During the process of attracting talent and investors for this project I had to find the best way for me to pitch it. It’s a difficult story to pitch because of the violence and unwarranted brutality, but eventually I found a way that worked really well for me and for the listeners. In fact just the other day I pitched it to my driver, Nash, who was bringing me to the airport. I knew he had this fascination with ‘the bad guys’ so I tested my story and my pitch out on him. It worked like a charm. But here’s the question: have I become so enamored of my pitch, my way of telling the story that I have lost sight of the real story and the strengths and weaknesses of the script? It is possible. And I do think that’s part of the problem. But then there is reason #3, Tanner’s favorite.

Three: Me.

That’s right. I’m the problem. I’m what has changed and altered the balance of the process. For the past few months not only have I been concentrating on another story, but I’ve been deep into production where my focus has been on every story detail and nuance to the point of obsession. Every day I’ve been focusing on the smallest details and possibilities of every moment insuring that they are rendered to the best of my ability so that the story will work. And then, when I am still in that mindset, I sit down and read another script with which I am familiar and suddenly I’m seeing below the surface, I’m seeing details and nuances, possibilities and problems that I hadn’t seen before. And now I can’t see the overall picture the way I used to.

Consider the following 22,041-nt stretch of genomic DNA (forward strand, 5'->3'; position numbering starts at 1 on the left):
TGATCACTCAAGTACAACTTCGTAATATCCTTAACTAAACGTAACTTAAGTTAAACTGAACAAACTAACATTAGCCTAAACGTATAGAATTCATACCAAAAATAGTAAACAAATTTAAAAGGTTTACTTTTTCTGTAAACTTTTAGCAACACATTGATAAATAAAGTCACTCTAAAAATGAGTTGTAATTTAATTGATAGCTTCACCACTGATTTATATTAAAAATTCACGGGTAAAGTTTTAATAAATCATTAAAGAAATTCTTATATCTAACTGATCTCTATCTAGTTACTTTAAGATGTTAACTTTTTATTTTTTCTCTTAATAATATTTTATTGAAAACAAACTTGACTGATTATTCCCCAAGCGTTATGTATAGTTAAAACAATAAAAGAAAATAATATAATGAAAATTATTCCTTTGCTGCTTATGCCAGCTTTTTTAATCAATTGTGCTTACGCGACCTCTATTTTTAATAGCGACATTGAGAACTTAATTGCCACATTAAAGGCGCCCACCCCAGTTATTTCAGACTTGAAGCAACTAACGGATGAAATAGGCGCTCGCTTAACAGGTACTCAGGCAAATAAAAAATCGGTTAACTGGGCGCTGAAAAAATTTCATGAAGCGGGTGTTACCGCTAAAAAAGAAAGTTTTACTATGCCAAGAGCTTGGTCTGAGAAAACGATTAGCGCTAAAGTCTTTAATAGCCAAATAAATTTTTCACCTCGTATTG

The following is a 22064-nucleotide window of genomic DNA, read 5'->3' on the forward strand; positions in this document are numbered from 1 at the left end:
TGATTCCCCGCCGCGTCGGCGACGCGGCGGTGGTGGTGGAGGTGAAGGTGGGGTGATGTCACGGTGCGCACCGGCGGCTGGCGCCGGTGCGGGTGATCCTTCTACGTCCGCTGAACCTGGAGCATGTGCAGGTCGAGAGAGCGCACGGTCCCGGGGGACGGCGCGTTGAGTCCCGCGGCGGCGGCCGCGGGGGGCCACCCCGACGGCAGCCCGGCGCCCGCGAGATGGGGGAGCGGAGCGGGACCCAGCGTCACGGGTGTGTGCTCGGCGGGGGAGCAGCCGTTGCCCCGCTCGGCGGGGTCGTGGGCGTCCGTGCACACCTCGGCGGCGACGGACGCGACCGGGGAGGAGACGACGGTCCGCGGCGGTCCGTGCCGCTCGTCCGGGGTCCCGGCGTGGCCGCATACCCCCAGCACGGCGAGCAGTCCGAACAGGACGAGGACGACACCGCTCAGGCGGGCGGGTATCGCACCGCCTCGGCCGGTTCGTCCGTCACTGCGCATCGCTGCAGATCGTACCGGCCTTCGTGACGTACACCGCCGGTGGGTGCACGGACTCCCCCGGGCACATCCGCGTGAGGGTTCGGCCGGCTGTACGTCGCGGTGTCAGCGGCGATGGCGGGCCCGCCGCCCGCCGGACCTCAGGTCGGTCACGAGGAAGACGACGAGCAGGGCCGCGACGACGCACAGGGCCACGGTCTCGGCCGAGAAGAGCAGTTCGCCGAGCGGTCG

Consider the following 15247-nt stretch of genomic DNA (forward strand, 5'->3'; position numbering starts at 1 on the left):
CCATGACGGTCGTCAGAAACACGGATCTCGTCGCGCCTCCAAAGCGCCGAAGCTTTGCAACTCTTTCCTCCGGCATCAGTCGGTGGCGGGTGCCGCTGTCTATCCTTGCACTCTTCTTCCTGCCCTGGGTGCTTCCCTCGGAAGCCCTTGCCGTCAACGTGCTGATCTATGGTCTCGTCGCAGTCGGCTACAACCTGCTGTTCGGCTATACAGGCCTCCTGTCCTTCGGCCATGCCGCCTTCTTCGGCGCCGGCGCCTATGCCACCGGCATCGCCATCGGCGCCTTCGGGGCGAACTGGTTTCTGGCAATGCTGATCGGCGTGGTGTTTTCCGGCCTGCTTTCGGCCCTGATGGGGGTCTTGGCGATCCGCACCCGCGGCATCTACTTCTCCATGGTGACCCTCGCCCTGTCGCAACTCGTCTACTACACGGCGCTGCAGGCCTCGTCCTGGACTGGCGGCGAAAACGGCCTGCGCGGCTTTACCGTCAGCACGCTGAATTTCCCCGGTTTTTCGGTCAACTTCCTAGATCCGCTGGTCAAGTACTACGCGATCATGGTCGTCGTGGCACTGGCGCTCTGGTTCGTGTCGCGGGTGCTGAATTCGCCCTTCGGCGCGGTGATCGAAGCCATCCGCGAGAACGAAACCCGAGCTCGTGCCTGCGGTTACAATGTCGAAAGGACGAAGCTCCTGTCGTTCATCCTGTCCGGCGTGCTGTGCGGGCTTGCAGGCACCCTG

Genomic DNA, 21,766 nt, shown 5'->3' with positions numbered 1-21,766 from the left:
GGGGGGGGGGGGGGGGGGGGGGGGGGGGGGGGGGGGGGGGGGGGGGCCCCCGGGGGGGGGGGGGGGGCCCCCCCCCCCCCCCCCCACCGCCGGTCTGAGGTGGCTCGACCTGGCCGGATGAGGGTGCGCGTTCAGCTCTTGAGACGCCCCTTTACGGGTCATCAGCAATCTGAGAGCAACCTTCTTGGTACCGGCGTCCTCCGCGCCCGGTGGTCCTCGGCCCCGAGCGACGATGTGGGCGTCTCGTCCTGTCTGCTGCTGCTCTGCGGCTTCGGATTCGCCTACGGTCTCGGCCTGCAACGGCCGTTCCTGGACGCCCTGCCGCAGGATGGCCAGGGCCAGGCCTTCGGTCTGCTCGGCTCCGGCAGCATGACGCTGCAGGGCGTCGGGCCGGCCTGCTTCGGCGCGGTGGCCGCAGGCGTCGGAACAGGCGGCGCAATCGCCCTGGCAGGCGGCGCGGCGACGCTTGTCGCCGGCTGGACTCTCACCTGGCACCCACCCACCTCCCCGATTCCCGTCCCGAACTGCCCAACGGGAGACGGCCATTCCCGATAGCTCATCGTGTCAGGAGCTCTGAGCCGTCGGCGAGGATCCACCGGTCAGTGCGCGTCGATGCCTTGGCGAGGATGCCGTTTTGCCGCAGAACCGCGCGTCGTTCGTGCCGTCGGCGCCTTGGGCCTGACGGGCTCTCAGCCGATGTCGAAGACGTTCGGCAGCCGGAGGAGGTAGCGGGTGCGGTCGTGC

And now I have a new experience, my view of the details (and the devils that are residing therein) is laser, sharp and focused. It’s a gift. Doors and windows have been opened for me. I am allowed to see the magic and mystery that lurks beneath. And I like that.

Talking with the producer and writer of this script and sharing my new insights with them has not been easy. They have not taken well to my laser vision, my myopic pov of every detail. Their minds are still riding on global scan, orbiting, remaining objective. They are far from my internal inquisitive probing, but that’s okay. That’s the creative balance that we need.

As I am writing this, I am involved in a third production (yes, one of those on the multi-tasking list) in Italy. My mind seems to have remained in its happy laser mode (luckily, because that’s what I need) and now I am looking forward to when I will have an opportunity to revisit to the feature script (I’m still stalled at page 30) and continue this new amazing experience. All I need is a day off. It’s coming.